JSE Ltd in staggering profit

16 August, 2006 at 5:47 pm | Posted in Companies | Leave a comment

The JSE released a resounding first set of financial results yesterday, showing that its profit nearly doubled to R92m in the six months to June.

The JSE listed on its own exchange only in June.

But amid a booming market in which the exchange’s all share index climbed 17% during the first six months of the year, this profit was not unexpected.

Far more pleasing to CEO Russell Loubser was that the total trade in stock on the JSE had doubled to R1,1-trillion, while the bourse’s liquidity climbed to 46% from less than 40% last year.

This liquidity improvement means that money traded on the JSE during the six months was equal to 46% of the combined market capitalisation of those companies listed on the exchange.

“This means there are more people trading. It’s not just the same people trading bigger amounts; there are more entrants into the market,” Loubser said.

But the JSE still wanted to lure more private individuals into trading.

Loubser said that less than 10% of South Africans held stock on the JSE, compared with a country such as Australia, where more than half the population traded on the stock market.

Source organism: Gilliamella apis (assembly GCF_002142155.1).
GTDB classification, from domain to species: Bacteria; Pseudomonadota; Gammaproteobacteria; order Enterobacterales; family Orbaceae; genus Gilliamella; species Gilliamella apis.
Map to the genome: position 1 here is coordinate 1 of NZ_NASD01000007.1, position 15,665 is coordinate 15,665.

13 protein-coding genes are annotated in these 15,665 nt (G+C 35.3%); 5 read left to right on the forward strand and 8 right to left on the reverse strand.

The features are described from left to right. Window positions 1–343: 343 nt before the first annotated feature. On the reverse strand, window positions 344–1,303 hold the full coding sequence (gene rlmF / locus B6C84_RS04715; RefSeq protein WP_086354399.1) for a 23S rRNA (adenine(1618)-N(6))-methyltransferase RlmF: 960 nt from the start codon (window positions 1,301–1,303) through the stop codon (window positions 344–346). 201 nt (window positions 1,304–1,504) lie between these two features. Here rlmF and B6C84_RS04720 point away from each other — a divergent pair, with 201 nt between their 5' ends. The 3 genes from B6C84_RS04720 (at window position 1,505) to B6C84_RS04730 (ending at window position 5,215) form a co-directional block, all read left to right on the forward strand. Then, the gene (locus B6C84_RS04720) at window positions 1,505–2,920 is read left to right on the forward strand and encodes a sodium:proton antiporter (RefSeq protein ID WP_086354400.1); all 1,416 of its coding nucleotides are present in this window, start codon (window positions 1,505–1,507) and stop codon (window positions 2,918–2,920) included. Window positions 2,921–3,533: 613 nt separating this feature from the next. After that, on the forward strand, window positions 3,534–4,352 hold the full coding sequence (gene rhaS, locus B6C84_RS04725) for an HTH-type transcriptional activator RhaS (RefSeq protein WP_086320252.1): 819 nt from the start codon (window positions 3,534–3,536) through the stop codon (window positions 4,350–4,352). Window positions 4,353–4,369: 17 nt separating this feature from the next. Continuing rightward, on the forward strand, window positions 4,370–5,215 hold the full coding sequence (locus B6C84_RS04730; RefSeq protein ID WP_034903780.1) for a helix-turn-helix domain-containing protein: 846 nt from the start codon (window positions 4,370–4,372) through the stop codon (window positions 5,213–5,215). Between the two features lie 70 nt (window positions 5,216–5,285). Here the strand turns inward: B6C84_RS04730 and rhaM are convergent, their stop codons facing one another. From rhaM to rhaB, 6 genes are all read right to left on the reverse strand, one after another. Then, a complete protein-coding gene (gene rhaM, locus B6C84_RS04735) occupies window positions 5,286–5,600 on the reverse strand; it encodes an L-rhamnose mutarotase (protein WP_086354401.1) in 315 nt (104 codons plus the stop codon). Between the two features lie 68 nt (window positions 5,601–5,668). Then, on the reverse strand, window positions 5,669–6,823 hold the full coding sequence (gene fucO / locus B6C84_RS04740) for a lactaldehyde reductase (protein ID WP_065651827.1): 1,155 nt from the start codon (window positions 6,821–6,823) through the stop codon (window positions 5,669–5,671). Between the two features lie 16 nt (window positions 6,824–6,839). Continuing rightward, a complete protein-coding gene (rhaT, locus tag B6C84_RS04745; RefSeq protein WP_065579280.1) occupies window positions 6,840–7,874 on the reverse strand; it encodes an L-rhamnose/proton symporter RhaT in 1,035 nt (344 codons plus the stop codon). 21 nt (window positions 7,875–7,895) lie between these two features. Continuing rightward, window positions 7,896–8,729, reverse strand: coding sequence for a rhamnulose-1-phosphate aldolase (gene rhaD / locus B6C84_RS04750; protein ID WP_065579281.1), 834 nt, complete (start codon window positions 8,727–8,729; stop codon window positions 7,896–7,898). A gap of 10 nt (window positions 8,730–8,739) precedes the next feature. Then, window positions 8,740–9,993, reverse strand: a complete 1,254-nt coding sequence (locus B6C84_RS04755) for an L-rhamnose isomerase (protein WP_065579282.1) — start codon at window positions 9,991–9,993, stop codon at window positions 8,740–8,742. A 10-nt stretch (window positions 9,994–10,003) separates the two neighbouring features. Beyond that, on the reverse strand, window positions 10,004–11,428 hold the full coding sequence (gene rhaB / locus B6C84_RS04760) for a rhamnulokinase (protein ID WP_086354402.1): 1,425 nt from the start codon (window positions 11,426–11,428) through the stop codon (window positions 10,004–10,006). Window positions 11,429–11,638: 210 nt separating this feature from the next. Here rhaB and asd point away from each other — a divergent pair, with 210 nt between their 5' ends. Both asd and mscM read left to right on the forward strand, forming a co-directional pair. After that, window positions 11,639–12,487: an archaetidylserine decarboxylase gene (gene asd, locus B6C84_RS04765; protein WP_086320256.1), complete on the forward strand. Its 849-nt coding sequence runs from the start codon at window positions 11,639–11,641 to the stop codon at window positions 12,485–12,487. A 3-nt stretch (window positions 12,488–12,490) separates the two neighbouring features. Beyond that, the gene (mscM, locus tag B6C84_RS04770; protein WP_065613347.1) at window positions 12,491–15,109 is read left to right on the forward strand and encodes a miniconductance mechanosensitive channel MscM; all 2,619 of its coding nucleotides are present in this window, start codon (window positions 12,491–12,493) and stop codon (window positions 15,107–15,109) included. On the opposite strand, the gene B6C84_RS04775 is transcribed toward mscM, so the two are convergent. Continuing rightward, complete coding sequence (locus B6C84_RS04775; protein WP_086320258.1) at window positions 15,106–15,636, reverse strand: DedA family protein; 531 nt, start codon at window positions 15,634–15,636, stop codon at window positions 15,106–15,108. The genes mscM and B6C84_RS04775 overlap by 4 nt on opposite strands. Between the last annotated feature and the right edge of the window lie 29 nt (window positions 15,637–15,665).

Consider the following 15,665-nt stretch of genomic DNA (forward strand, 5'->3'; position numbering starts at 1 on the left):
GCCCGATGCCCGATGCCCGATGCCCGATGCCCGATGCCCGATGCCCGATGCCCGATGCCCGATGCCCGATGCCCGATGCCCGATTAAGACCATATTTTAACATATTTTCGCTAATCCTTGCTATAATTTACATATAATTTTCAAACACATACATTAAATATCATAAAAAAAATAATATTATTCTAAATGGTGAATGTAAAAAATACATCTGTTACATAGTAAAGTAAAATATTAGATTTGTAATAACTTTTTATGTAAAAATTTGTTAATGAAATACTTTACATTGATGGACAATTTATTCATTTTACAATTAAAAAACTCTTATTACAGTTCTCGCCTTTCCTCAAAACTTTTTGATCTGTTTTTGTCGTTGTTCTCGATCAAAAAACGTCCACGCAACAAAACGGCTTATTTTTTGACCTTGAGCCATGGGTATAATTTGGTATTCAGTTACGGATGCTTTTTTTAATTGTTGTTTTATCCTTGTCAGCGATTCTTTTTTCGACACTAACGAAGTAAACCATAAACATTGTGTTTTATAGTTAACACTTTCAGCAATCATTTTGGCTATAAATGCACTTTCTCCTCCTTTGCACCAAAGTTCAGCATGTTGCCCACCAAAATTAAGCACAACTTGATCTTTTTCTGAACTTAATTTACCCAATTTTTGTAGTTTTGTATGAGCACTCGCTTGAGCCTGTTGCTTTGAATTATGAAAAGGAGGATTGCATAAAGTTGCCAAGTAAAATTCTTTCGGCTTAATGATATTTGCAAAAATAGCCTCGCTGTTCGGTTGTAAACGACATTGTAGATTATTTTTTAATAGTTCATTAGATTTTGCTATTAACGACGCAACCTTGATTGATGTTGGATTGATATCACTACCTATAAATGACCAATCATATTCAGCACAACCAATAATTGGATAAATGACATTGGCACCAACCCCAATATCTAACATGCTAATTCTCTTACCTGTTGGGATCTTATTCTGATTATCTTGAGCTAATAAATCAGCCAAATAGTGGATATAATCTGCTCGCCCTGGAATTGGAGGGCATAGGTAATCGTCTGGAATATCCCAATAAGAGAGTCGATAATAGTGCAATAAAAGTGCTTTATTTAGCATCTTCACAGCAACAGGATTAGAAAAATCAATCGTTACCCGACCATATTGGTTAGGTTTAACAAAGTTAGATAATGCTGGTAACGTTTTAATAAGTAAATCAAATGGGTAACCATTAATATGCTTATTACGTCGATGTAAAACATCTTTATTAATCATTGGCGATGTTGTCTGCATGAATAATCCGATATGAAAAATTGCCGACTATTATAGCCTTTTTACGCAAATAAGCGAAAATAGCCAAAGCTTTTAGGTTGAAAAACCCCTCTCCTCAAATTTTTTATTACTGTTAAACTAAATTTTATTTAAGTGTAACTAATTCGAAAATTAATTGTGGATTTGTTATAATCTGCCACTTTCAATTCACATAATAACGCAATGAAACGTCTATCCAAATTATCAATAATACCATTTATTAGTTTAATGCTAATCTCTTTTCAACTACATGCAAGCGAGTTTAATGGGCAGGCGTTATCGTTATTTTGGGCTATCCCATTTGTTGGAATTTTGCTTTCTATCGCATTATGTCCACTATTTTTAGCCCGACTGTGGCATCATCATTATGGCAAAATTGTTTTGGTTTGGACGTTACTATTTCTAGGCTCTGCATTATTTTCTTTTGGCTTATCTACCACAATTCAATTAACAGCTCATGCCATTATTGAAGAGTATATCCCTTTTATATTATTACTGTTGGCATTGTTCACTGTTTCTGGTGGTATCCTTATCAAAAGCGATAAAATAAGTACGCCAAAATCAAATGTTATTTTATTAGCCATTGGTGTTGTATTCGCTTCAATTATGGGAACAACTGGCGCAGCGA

“Fifteen years ago, Australia was at similar levels to where we are now,” he said.

Loubser said it would be “really arrogant” to divorce the JSE’s profits from what was happening in the country.

“The market is doing really well but only because the entire country is doing well… because macroeconomic policies are sound,” he said.

The largest contribution to profits came from fees earnings on equity trading. These brought in R68m compared with R38m for the same period last year, while derivative trading made R56m.

The JSE’s profit would have been even higher if not for the fact that its tax exemption has expired, resulting in a payment of more than R43m to the South African Revenue Service.

While profits increased, expenses shot up 47% to R260m from R177m for the same period last year.

Loubser denied this was an indication the JSE was letting costs slide.

“These were once-off costs, R29m as a result of our black empowerment deal and R6m from a staff … scheme.”

(Business Day)

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